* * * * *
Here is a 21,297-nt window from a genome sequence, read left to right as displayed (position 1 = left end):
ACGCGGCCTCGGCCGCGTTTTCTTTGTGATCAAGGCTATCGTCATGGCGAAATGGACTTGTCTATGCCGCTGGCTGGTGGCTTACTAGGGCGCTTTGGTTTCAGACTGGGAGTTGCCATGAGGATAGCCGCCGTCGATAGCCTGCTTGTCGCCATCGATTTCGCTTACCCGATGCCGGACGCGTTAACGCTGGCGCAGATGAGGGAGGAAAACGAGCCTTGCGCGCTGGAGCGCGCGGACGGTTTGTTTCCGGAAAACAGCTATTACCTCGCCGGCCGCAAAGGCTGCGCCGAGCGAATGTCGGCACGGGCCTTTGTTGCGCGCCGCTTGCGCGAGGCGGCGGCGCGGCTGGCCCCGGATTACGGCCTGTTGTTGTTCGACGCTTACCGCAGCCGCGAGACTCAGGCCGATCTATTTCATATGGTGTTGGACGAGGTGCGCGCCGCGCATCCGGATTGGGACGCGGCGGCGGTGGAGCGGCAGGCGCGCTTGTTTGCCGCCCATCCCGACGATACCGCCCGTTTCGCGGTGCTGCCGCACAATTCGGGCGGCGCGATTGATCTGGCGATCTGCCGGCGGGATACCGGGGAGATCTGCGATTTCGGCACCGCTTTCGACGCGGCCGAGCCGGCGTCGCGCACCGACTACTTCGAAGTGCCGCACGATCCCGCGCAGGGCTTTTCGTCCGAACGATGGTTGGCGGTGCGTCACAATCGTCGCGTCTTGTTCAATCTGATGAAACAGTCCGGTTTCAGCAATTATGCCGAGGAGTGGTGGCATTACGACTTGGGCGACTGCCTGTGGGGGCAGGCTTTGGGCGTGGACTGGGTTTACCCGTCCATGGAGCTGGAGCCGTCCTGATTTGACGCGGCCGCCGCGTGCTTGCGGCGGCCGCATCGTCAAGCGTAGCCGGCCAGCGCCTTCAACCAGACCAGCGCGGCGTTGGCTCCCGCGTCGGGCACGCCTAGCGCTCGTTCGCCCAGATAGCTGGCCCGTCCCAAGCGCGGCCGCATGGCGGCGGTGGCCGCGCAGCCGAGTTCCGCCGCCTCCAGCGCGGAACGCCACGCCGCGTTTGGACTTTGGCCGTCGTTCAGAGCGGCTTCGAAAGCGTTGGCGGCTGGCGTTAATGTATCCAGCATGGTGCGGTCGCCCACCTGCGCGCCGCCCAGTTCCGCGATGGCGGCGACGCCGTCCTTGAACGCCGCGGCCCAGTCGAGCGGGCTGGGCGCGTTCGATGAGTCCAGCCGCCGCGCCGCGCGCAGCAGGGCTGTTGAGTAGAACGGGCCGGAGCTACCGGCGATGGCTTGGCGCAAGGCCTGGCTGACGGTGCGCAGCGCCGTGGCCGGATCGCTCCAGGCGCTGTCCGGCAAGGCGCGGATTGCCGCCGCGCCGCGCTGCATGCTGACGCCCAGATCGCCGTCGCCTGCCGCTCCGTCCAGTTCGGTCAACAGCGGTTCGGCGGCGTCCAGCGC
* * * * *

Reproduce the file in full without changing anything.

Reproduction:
Here is a 21,297-nt window from a genome sequence, read left to right as displayed (position 1 = left end):
ACGCGGCCTCGGCCGCGTTTTCTTTGTGATCAAGGCTATCGTCATGGCGAAATGGACTTGTCTATGCCGCTGGCTGGTGGCTTACTAGGGCGCTTTGGTTTCAGACTGGGAGTTGCCATGAGGATAGCCGCCGTCGATAGCCTGCTTGTCGCCATCGATTTCGCTTACCCGATGCCGGACGCGTTAACGCTGGCGCAGATGAGGGAGGAAAACGAGCCTTGCGCGCTGGAGCGCGCGGACGGTTTGTTTCCGGAAAACAGCTATTACCTCGCCGGCCGCAAAGGCTGCGCCGAGCGAATGTCGGCACGGGCCTTTGTTGCGCGCCGCTTGCGCGAGGCGGCGGCGCGGCTGGCCCCGGATTACGGCCTGTTGTTGTTCGACGCTTACCGCAGCCGCGAGACTCAGGCCGATCTATTTCATATGGTGTTGGACGAGGTGCGCGCCGCGCATCCGGATTGGGACGCGGCGGCGGTGGAGCGGCAGGCGCGCTTGTTTGCCGCCCATCCCGACGATACCGCCCGTTTCGCGGTGCTGCCGCACAATTCGGGCGGCGCGATTGATCTGGCGATCTGCCGGCGGGATACCGGGGAGATCTGCGATTTCGGCACCGCTTTCGACGCGGCCGAGCCGGCGTCGCGCACCGACTACTTCGAAGTGCCGCACGATCCCGCGCAGGGCTTTTCGTCCGAACGATGGTTGGCGGTGCGTCACAATCGTCGCGTCTTGTTCAATCTGATGAAACAGTCCGGTTTCAGCAATTATGCCGAGGAGTGGTGGCATTACGACTTGGGCGACTGCCTGTGGGGGCAGGCTTTGGGCGTGGACTGGGTTTACCCGTCCATGGAGCTGGAGCCGTCCTGATTTGACGCGGCCGCCGCGTGCTTGCGGCGGCCGCATCGTCAAGCGTAGCCGGCCAGCGCCTTCAACCAGACCAGCGCGGCGTTGGCTCCCGCGTCGGGCACGCCTAGCGCTCGTTCGCCCAGATAGCTGGCCCGTCCCAAGCGCGGCCGCATGGCGGCGGTGGCCGCGCAGCCGAGTTCCGCCGCCTCCAGCGCGGAACGCCACGCCGCGTTTGGACTTTGGCCGTCGTTCAGAGCGGCTTCGAAAGCGTTGGCGGCTGGCGTTAATGTATCCAGCATGGTGCGGTCGCCCACCTGCGCGCCGCCCAGTTCCGCGATGGCGGCGACGCCGTCCTTGAACGCCGCGGCCCAGTCGAGCGGGCTGGGCGCGTTCGATGAGTCCAGCCGCCGCGCCGCGCGCAGCAGGGCTGTTGAGTAGAACGGGCCGGAGCTACCGGCGATGGCTTGGCGCAAGGCCTGGCTGACGGTGCGCAGCGCCGTGGCCGGATCGCTCCAGGCGCTGTCCGGCAAGGCGCGGATTGCCGCCGCGCCGCGCTGCATGCTGACGCCCAGATCGCCGTCGCCTGCCGCTCCGTCCAGTTCGGTCAACAGCGGTTCGGCGGCGTCCAGCGC